Scene from a mystery play by  Eustache Marcadé, c. 1465   British Library Add. MS 89066, f. 4r

Scene from a mystery play by Eustache Marcadé, c. 1465

British Library Add. MS 89066, f. 4r

We help college students in all disciplines or professional schools

  • envision and pursue a curriculum that involves advanced study of topics related to Christianity and

  • participate in an ecumenical, faculty-led learning community that helps students integrate their academic and professional pursuits with Christian studies.

  • Although it is helpful to think of this concept as a Christian Studies "program," it is not located as an official academic program in any one college or university.

The need

Pittsburgh colleges and universities offer a wealth of courses covering Christian history, theology, culture, the Bible, and the relationships between Christianity and other religions. But students often have trouble identifying these courses. And often interested students feel they cannot fit Christian Studies courses into their degree programs.

The concept

That's why faculty at area institutions are collaborating to bring together a listing of Christian Studies courses across the disciplines in one place, updated each semester. Thanks to the generous exchange program of the Pittsburgh Council on Higher Education, students can take courses at other area colleges, an arrangement that puts the area's wealth of Christian Studies courses at students' fingertips. We help students find pathways to fit their interests, their major course of study, and their career goals, using all of Pittsburgh's combined resources.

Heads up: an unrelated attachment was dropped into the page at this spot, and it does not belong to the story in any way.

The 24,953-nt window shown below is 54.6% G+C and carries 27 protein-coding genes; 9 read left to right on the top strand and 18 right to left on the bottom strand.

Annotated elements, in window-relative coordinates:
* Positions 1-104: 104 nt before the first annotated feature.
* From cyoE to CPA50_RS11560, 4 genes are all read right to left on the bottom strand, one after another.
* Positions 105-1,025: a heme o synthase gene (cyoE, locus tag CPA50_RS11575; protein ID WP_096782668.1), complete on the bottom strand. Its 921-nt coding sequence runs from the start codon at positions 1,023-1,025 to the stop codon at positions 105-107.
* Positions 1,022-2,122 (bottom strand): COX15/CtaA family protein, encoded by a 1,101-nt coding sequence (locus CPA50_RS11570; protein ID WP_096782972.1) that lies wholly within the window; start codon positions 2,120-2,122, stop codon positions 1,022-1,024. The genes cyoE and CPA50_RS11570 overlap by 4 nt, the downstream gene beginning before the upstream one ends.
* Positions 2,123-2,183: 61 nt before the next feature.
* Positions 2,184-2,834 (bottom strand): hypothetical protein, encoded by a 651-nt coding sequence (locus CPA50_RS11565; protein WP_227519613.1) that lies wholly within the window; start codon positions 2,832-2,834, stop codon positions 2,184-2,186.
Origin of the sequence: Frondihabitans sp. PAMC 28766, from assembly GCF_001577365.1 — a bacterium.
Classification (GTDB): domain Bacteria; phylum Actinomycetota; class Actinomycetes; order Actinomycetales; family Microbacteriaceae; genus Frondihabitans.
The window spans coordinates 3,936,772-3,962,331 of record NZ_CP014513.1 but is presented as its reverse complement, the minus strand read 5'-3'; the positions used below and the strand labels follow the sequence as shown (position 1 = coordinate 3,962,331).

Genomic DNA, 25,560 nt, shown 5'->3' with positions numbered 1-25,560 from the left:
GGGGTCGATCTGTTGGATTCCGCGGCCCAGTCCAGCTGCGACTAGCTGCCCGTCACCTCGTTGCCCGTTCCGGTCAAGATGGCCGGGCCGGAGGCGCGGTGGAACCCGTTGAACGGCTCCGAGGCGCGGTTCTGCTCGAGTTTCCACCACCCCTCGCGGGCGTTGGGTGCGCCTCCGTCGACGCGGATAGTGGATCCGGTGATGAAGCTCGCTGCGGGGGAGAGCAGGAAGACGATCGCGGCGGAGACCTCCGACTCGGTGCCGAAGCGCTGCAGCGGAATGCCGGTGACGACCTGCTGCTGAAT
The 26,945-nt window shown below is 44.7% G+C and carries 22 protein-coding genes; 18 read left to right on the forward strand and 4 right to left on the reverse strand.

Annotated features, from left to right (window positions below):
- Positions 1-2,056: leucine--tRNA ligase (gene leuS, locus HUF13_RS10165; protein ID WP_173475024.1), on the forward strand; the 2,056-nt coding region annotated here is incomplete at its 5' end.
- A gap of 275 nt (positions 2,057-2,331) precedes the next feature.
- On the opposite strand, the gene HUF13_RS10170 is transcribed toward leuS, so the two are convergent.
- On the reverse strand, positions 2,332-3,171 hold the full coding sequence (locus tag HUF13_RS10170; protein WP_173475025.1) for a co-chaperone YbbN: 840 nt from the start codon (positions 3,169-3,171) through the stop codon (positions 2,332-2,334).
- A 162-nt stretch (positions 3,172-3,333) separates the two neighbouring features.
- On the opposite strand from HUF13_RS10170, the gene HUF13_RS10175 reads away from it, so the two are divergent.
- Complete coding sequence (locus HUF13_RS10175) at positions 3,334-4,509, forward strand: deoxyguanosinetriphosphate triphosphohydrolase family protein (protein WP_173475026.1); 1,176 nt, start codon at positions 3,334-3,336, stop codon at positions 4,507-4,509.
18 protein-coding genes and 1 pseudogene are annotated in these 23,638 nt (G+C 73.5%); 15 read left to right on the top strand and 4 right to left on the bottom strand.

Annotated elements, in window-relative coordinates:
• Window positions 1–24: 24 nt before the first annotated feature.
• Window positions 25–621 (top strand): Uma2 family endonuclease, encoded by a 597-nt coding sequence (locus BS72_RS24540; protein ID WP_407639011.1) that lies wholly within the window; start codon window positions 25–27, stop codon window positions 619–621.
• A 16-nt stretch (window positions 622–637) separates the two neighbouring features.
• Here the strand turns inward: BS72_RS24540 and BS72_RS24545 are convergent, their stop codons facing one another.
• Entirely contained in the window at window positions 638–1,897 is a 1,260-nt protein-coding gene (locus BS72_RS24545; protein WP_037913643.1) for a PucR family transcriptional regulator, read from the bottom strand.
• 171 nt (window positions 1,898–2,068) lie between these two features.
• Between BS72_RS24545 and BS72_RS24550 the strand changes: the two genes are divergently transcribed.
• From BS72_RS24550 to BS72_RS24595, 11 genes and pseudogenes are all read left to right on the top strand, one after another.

The goal

We encourage students not majoring or minoring in Religious Studies to take between one and five courses in Christian Studies over the course of their college careers. This does not result in a certificate (though students can apply to their own institutions to have a certificate recognized). More importantly, this "virtual minor" in Christian Studies can give students a sense of purpose and coherence to the courses they choose to fulfill their general education requirements. For students who practice Christianity, we seek to help them integrate their faith with advanced academic study of its history, texts, cultures, and traditions, and thereby build a foundation for lifelong learning.

The secular aspects of Christian Studies

By design and definition, Christian Studies in Pittsburgh is open to all students interested in advanced academic study of Christianity. "Christian Studies" identifies courses already being offered at area colleges and universities. All courses that offer substantial topical coverage of Christian history, theology, culture, the Bible, or the relationships between Christianity and other religions are represented in the course guides. The label "Christian Studies" does not imply that faculty teaching those courses practice the Christian faith. Conversely, although the faculty who lead this program are practicing Christians, they teach their own courses as exercises in rational inquiry without religious bias.

The religious nature of this initiative

This initiative has come about through the collaboration of Christian faculty and campus chaplaincies. We are committed to ecumenism and openness to students of all faiths and none. Our collaborators include people of the Roman Catholic, Lutheran, Presbyterian, Eastern Orthodox, Anglican, and non-denominational evangelical traditions. Faculty advisors work with students to help them academically and do not undertake spiritual direction. If students seek such help, faculty advisors refer students of the Christian faith to chaplains in their respective traditions.